Your Sciatica nerves run from your lower back down to your right and left side of your legs.  Cramping, intense Pain radiates down from your behind to your leg. Sciatica or sciatic neuritis is pain arising from the compression of the sciatic nerve.

The sciatic nerve is the body’s longest nerve, running from the spinal cord down to the buttocks and hips, innervating both thighs, legs and feet. Sciatica pain is excruciating, and can cause debilitation if not given prompt attention. It could arise from a herniated spinal disc, spinal tumors, accidents causing trauma to the spine. At times, misplaced buttock injections can also hit the sciatic nerve.

Sciatica causes loss of muscle tone, feeling, and movement in the affected extremity. Worst-case scenario, it will cause a temporary loss of bladder and bowel function, signifying cauda equina syndrome. This complication will need prompt emergency care.

The effects of sciatica will go away on its own, typically 4-8 weeks, but to prevent any complications, a consultation with a physician should be done. As with all ailments, physical examinations are in order. The physician will check your reflexes along with your muscle strength and tone. To test for sciatic nerve compression, you will be asked to rise from a squatting position and raise a leg in a lying position. These movements will usually elicit pain on the affected leg.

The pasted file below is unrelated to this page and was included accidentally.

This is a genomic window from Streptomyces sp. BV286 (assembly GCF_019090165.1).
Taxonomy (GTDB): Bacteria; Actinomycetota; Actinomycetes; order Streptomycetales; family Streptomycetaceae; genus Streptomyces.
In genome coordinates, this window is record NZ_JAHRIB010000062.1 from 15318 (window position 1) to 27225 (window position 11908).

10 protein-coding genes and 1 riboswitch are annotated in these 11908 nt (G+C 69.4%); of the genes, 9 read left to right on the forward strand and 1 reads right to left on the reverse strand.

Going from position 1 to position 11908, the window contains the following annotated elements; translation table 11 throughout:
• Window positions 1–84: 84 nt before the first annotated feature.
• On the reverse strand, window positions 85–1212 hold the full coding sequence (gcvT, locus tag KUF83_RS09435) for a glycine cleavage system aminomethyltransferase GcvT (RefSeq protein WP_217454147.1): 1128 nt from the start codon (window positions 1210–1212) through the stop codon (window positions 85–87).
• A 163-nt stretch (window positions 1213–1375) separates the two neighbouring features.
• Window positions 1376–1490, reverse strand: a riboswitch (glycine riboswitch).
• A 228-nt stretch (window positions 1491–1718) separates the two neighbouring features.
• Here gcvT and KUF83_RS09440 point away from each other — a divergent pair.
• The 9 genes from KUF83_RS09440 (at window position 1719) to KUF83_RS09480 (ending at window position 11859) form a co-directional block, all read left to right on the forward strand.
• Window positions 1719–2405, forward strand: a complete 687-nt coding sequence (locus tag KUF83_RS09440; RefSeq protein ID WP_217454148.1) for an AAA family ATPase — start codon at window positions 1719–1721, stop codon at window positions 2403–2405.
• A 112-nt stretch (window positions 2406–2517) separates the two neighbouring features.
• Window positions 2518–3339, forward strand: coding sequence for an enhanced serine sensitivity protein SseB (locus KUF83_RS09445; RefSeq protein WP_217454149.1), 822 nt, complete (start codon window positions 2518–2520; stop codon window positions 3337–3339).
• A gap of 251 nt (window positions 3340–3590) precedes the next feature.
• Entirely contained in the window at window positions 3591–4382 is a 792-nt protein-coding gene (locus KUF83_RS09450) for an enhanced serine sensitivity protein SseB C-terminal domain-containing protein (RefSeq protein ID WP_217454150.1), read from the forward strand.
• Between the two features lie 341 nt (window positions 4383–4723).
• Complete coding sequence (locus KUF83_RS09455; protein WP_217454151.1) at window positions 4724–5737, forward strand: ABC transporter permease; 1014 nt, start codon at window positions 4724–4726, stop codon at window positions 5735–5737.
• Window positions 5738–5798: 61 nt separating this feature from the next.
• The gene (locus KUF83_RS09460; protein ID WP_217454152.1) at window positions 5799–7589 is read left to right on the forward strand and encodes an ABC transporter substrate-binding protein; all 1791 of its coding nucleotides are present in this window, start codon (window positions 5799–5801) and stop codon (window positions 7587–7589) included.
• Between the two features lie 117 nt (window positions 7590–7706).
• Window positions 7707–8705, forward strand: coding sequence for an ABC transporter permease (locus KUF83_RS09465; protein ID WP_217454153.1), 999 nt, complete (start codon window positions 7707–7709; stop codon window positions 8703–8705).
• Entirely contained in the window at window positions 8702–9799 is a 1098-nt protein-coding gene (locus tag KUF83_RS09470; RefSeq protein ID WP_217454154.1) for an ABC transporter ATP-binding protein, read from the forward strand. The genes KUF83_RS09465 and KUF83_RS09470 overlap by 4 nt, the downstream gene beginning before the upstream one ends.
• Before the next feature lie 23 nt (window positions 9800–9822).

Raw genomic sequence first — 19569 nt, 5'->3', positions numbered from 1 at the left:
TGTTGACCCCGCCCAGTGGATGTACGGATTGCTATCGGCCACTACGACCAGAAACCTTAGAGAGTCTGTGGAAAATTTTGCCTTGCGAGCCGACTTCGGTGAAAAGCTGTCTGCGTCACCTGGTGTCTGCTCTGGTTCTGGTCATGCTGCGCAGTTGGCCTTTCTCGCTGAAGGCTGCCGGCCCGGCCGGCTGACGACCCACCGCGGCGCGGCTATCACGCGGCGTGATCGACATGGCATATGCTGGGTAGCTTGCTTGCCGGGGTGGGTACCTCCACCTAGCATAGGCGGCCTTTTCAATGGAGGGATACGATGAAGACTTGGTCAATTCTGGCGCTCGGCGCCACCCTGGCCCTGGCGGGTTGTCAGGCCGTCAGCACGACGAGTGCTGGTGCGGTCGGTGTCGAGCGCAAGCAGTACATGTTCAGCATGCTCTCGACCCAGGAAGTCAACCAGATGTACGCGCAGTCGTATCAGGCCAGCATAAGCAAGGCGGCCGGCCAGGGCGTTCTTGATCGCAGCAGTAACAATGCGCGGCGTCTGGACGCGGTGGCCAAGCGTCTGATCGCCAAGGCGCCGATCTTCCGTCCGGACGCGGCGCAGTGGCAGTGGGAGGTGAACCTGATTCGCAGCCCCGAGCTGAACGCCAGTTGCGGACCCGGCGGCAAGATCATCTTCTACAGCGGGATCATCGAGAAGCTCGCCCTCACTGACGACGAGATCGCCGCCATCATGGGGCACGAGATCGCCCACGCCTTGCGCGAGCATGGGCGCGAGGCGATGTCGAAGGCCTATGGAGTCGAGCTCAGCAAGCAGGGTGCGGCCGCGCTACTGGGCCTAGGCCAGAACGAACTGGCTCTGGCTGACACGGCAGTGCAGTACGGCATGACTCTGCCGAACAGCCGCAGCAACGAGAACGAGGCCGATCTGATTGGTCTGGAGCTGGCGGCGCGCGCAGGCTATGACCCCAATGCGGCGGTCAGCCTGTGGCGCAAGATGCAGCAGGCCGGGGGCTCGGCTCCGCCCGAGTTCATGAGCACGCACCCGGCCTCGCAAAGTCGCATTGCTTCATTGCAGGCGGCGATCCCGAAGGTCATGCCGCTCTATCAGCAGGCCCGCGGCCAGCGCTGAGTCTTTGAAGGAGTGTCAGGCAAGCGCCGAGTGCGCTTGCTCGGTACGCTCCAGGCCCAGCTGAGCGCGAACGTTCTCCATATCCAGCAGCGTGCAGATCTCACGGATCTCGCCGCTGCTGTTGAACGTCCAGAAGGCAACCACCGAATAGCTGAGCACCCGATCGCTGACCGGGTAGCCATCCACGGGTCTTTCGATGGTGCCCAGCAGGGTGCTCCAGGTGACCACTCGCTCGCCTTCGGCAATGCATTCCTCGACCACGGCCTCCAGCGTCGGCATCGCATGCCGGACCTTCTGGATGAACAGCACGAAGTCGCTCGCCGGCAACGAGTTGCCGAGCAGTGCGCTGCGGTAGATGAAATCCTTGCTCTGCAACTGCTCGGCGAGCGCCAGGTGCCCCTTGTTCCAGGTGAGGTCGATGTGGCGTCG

Laboratory tests to confirm sciatica are the following:

  • MRI
  • CT-scan
  • Spinal X-ray


Physical therapy, along with intake of pain medications will pave the way for recovery from sciatica. Consult with a physical therapist or a chiropractor, and he will begin a therapeutic program that will include stretching and weight-bearing exercises.

Medications for this condition will comprise of anti-inflammatory drugs and muscle relaxants. For longer pain relief, your physician will prescribe anti-depressants and anti-convulsants. To complement these, intermittent hot and cold applications will provide effective and within-reach pain relief.  Cold packs are good for decreasing inflammation in the affected area and should be done within 48 hours after the injury. After 48 hours, hot packs should be applied to ease pain and tension, along with the added benefit of increasing circulation to the area. Both hot and cold packs can be alternated for 15-20 minutes each later on.

Regular exercise will help you counter the pain, unlikely as it may first seem. Unbeknownst by many, physical activity like exercise releases endorphins, the human body’s feel-good hormones and natural painkillers. Water exercises can be performed in the initial stages after the injury will be a good start, as it is less tedious and is low on impact. You can later on progress to aerobic exercises that will target your core and back. These types of exercise will help you strengthen your abdominal and back muscles.You can use a tennis ball to massage your lower back pain for temporary pain relief.

More aggressive interventions are for sciatic nerve compressions induced by herniated discs. If you are experiencing bowel and bladder dysfunctions, surgery is the best option for you. Likewise, if your pain is persistent and worsens even after implementation of several therapies, you will have to undergo surgery. You have to consult with your physician on which type of surgery you will need.

Either which therapeutic way you choose, always trust in your physician and exhibit cooperation and patience. Your dedication to your treatment program will ensure you control of your life and resumption of your cherished activities.

Call Us at 727 548-1111 for medical doctor treating your lower back pain and hip pain.